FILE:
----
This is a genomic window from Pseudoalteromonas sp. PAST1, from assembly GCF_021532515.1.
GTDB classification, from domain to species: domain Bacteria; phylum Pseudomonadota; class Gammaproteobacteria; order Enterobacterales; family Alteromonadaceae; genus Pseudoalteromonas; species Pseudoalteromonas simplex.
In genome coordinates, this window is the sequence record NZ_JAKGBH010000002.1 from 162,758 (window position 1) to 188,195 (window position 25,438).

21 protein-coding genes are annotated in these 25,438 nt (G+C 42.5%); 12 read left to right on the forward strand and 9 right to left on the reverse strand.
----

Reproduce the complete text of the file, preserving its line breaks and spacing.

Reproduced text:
This is a genomic window from Pseudoalteromonas sp. PAST1, from assembly GCF_021532515.1.
GTDB classification, from domain to species: domain Bacteria; phylum Pseudomonadota; class Gammaproteobacteria; order Enterobacterales; family Alteromonadaceae; genus Pseudoalteromonas; species Pseudoalteromonas simplex.
In genome coordinates, this window is the sequence record NZ_JAKGBH010000002.1 from 162,758 (window position 1) to 188,195 (window position 25,438).

21 protein-coding genes are annotated in these 25,438 nt (G+C 42.5%); 12 read left to right on the forward strand and 9 right to left on the reverse strand.